I mentioned last week that last weekend I was going on my first challenge hike or challenge walk as they’re popularly known as. It was in the Maamturks in Connemara in the West of Ireland, see a shot from the day below, and I have to say it was the toughest hike I have ever done.
Stunningly beautiful mountains but very rocky and steep. Loads of sharp up and down. I made it round successfully though so all in all it was a great experience.
The weather was all in all pretty good on the day. The sun was shining a lot of the time and the views were spectacular. However, it was cloudy at times and there was also a strong wind blowing throughout which, generally, I quite enjoyed as it kept me cool.
Anyway, as we were walking round a fellow hiking friend in our party happened to notice my neck was getting very red and told me to cover up as I was getting windburn.
That put the idea into my head to do a short post on windburn as it is something I have experienced many times, and most hikers will likely come across it at some point.
What is Windburn?
While this is not the main driver of this article, when looking into it, it was quite interesting, as it may not be as straightforward as it at first seems. So I thought some background on it, to provide context, could be useful.
Most people have experienced being out on a cold windy morning, doing some kind of activity, and felt their skin burning up, especially people who ski, hike, etc. However, most people have likely also stood out on a stormy day in the wind, and not had their skin ‘burn’.
The definition of windburn provided by the Oxford English Dictionary is:
Reddening and soreness of the skin caused by prolonged exposure to the wind.
It’s interesting, as in that definition while there is reference to soreness and redness, there is no reference to ‘burning’. That could be neither here nor there though, aka irrelevant.
However, according to Wikipedia, windburn is a misnomer and a popular misconception. In actual fact, windburn is sunburn caused by exposure to UV radiation from the sun.
They reference experiments done in 1936 by English skin specialist Howard White of Cambridge and an American Physicist called William Henry Crew. I found a fun video on what these gentlemen got up to with regards to investigating this way back in the day.
First off, the skin has things called lipids in it. Without getting too ‘sciency’ about it, lipids perform a barrier function for your skin, to protect it.
When skin is dried out or damaged, say by cold heavy wind, this layer of protection is weakened. While that in and of itself can lead to inflammation and soreness, things like UV can also get through to burn the skin much easier as the protective layer is weakened.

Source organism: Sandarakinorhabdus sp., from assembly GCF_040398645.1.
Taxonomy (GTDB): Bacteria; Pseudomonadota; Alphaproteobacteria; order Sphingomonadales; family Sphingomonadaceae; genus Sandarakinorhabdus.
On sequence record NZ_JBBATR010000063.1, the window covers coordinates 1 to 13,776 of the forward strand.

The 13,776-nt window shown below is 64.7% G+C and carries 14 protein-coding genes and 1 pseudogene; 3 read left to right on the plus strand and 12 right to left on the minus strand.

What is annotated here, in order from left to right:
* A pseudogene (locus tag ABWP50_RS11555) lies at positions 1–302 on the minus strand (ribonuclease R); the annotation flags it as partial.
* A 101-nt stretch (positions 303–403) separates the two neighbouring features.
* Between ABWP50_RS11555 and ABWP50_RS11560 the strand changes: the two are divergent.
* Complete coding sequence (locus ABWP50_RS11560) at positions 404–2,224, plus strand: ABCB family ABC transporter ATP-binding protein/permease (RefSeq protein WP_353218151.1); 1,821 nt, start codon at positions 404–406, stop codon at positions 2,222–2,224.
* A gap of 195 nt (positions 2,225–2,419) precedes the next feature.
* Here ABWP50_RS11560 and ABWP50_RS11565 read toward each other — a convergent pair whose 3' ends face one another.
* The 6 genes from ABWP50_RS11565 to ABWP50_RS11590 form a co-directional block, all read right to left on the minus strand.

The wind also has a cooling effect on the skin and so, especially when hiking, can lead to an incorrect perception of the temperature to be cooler than it really is.
As your skin feels cool, you are less likely to notice that there might be a problem, and so you don’t take any action to protect yourself.
‘Windburn’, or sunburn, can also be acquired during cool and cloudy conditions. People don’t expect to get sunburn when it’s cloudy and windy, so it’s easy to see how it could be wrongly attributed to the wind rather than the sun.
UV levels can also increase by up to 10-12% with every 1000 meters increase in altitude, especially as you get higher up and the air gets even thinner. So there is more chance of you getting more exposed if you are hiking up to a high peak.
Anyway, as mentioned, I thought a brief summary of the background of what windburn is would be interesting.
However, whatever the exact scientific background is, windburn still hurts, and our primary aim in this article is to look at prevention and treatment, so let’s get on to that!
How do I Prevent and Treat WindBurn?
Well, in short, you take very similar precautions as you would to protect yourself from the sun.
Similar to sunburn, the best way to protect your skin from the wind, and prevent windburn, is to cover up with adequate protective clothing. A suitable hat and sunglasses can be important too if required.
Using sun screen and UV lip balm and so on are also recommended. That will help protect the aforementioned lipid skin barrier by keeping it moist and protecting it from the sun.
Failing that, try and keep your skins moisture at a good level by utilizing skin moisturizer. However, be careful with that approach as moisturizer alone won’t protect you from the sun.
After the fact, if sunburn has played a role, after sun can be used to treat the skin. If you don’t think you have been burnt, again use moisturizer on your skin to help get its protective balance back.
In summary, windburn is something that is very easily prevented. You just need to be aware that in the right conditions, even when it feels cool in the wind an even if the sun isn’t shining, you may still need to cover up and / or put on adequate protection, clothing and sunscreen, before heading out on the trail.
It’s one that can easily be forgotten which I have done myself on many an occasion and ended up with quite a red face, arms, etc.
If you’re heading out on a day hike or a longer trek soon, be sure to add sunscreen to your hiking checklist anyway. I always have a small tube tucked away in my day pack so I will never be without it should the need arise, and it often does.
I hope you found this short post on how to prevent and treat windburn useful. As always, a bit of good preparation goes a long way to ensuring you have as enjoyable a hiking experience as possible while you’re out on the trail!